Healthy Volunteers
healthy people welcome
study started
estimated completion
Principal Investigator
by Valerie Flaherman, MD, MPH (ucsf)
Photo of Valerie Flaherman
Valerie Flaherman



This is a prospective cohort study that will be conducted in four low income countries to describe newborn weight patterns in the first month after birth and their association with clinical and demographic factors including dietary intake.

Official Title

Weight Patterns in the Month After Birth: Relationship With Dietary Intake


Background: Worldwide, more than 50 million children under 5 are wasted (weight-for-length/height Z-score (WLZ) <-2) and over 150 million children under 5 are stunted (length/height-for-age Z-score (LAZ) <-2); such wasting and stunting often begin during infancy. Optimal early nutrition can prevent wasting and stunting. In low income countries, there is therefore a need to understand early weight patterns and how they relate to dietary intakes. Objectives: The proposed study will assess the relationship between infant dietary intake and weight change in low income countries by characterizing neonatal weight loss/gain patterns, dietary intake, and growth. . Methodology: We will use a prospective cohort study design to describe early infant weight patterns and their relationship to dietary intake. Up to 880 newborns and their mothers will be enrolled in four countries: Guinea-Bissau, Nepal, Pakistan and Uganda (up to 220 newborns/site). Enrolled infants will be followed from birth until one month of age and will be assessed by anthropometry, dietary survey and hemoglobin measurement. Mothers will also be assessed for anthropometry and hemoglobin. Infants' fathers and next-oldest siblings will also be enrolled for anthropometry if available and willing to participate. Descriptive statistics will be used to describe sample characteristics. We will use various regression modeling techniques to examine the links between individual, family, and community characteristics and early infant weight patterns. Logistic regression models will also be used to consider potential confounding. Study findings will allow us to describe weight patterns in the first 30 days after birth and their relationship to the dietary intake during that time. We hypothesize that infants who lose 6% or more of their birth weight prior to beginning weight gain will have lower WAZ at 30 days of age. We also hypothesize that at 12 days of age, weight change relative to birth weight will be lower for infants born <2500g then for infants born ≥2500g.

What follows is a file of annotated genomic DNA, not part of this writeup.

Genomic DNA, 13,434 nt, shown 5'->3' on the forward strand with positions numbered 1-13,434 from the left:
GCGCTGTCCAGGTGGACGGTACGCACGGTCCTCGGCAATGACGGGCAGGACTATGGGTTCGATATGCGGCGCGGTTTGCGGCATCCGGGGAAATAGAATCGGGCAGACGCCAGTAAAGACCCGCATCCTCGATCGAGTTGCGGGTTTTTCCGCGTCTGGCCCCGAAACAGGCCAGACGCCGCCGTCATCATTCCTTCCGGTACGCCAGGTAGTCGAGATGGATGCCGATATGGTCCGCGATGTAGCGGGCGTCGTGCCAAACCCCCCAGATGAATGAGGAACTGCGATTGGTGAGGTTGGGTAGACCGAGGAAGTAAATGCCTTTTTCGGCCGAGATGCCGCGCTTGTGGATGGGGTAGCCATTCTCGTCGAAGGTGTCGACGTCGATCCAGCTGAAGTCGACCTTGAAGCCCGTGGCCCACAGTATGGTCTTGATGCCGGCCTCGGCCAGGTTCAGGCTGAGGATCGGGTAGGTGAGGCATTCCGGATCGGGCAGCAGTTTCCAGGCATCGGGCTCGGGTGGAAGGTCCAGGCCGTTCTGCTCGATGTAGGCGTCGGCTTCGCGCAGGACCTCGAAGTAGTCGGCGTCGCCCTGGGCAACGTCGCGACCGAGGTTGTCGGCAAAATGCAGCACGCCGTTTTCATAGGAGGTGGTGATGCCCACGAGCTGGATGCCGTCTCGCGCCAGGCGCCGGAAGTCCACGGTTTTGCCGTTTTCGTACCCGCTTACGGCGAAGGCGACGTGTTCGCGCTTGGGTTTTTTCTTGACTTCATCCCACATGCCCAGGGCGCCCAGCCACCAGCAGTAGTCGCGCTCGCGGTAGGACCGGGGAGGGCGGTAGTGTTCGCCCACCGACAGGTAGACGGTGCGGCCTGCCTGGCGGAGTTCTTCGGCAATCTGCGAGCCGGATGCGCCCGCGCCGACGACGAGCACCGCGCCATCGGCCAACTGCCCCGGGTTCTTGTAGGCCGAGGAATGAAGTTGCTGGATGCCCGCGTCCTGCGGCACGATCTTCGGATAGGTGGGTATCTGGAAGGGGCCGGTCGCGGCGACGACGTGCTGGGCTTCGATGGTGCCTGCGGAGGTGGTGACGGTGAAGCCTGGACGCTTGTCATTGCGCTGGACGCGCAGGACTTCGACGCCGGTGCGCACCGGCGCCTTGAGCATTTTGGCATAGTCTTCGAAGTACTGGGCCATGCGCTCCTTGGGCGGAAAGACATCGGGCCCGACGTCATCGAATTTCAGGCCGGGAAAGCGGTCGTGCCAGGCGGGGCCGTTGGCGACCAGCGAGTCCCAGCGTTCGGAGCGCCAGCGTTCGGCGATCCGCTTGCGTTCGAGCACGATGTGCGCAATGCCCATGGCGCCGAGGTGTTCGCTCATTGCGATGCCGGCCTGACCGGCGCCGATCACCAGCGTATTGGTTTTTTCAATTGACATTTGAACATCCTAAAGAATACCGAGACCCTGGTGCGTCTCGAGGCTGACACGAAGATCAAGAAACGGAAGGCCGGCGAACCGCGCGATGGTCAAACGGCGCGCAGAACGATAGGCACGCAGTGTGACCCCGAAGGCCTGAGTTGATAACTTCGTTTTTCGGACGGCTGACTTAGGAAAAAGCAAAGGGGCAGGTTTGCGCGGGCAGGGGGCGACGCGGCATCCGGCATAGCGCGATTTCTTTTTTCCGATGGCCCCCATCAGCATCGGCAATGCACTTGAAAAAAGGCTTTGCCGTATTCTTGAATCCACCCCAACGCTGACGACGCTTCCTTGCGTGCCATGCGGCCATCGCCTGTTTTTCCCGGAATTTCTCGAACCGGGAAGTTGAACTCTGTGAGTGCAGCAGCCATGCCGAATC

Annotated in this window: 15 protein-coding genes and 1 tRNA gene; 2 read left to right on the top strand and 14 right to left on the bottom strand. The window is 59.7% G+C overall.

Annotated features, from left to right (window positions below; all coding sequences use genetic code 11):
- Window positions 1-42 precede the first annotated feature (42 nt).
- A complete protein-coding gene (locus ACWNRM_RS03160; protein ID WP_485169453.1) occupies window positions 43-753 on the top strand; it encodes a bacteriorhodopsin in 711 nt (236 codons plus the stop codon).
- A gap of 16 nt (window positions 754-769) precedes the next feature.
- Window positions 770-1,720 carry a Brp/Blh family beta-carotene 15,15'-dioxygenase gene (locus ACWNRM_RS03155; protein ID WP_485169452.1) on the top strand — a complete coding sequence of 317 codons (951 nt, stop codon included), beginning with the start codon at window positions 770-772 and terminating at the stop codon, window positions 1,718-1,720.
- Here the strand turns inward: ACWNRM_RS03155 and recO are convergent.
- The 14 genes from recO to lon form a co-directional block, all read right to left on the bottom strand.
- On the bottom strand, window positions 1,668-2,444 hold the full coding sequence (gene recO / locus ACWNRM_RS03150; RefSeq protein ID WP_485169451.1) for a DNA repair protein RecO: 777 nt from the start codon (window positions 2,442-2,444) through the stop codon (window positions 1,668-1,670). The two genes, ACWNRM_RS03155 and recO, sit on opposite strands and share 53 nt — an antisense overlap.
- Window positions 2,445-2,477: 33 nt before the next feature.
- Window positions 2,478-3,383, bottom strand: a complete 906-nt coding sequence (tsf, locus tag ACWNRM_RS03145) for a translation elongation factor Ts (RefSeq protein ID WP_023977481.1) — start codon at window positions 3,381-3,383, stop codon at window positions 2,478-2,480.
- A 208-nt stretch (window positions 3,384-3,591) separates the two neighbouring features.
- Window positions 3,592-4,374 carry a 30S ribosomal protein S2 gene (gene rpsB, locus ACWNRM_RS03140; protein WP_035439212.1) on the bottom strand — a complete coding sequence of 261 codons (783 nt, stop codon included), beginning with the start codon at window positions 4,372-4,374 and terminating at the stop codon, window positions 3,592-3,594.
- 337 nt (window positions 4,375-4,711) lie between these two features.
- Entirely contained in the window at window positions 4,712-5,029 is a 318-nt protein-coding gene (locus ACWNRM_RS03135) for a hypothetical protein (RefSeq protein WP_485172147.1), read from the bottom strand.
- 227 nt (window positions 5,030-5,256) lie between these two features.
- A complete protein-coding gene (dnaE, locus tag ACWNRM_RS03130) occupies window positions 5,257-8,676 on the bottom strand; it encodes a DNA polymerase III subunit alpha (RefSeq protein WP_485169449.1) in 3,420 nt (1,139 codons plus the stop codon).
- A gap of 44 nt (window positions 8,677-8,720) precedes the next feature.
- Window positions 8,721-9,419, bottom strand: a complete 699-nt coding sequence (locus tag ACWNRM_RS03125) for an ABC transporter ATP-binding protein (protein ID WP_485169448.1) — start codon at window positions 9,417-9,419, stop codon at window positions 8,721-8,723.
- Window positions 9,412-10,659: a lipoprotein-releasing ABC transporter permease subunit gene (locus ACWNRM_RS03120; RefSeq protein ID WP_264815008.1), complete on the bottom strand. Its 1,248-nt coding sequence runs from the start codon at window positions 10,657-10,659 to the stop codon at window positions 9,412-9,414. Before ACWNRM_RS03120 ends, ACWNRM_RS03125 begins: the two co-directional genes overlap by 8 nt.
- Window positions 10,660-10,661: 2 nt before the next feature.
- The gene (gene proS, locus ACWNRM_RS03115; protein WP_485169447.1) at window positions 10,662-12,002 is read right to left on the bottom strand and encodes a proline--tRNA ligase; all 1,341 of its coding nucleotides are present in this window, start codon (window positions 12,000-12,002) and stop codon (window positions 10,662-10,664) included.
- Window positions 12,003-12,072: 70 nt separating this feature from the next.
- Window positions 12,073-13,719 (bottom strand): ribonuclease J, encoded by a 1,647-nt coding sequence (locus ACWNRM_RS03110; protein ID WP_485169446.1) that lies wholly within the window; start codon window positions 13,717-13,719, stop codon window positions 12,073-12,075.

Stunting Wasting Undernutrition Feeding Patterns Feeding; Difficult, Newborn Feeding, Breast Malnutrition Dietary intake


You can join if…

  • Birth weight ≥ 2000g.
  • Mother ≥18 years of age and intends to breastfeed for at least 6 months.
  • Mother anticipates availability for all study visits.

You CAN'T join if...

  • Birth weight <2000g
  • Respiratory distress including tachypnea, head nodding, nasal flaring, chest retractions or grunting
  • Known major congenital anomalies including orofacial clefts, neural tube defects and congenital heart defects
  • Contraindication to breastfeeding at each site as determined by a site's national or sub-national health authorities
  • Twins and other multiples.
  • Newborns whose birth weight was not obtained in the first six hours.
  • Newborns whose mothers intend to move or otherwise become unavailable during the follow up period of 30 days after birth


  • University of California, San Francisco in progress, not accepting new patients
    San Francisco California 94122 United States
  • International Partnership for Human Development accepting new patients
    Bissau Guinea-Bissau

Lead Scientist at UC Health


accepting new patients
Start Date
Completion Date
University of California, San Francisco
Study Type
Last Updated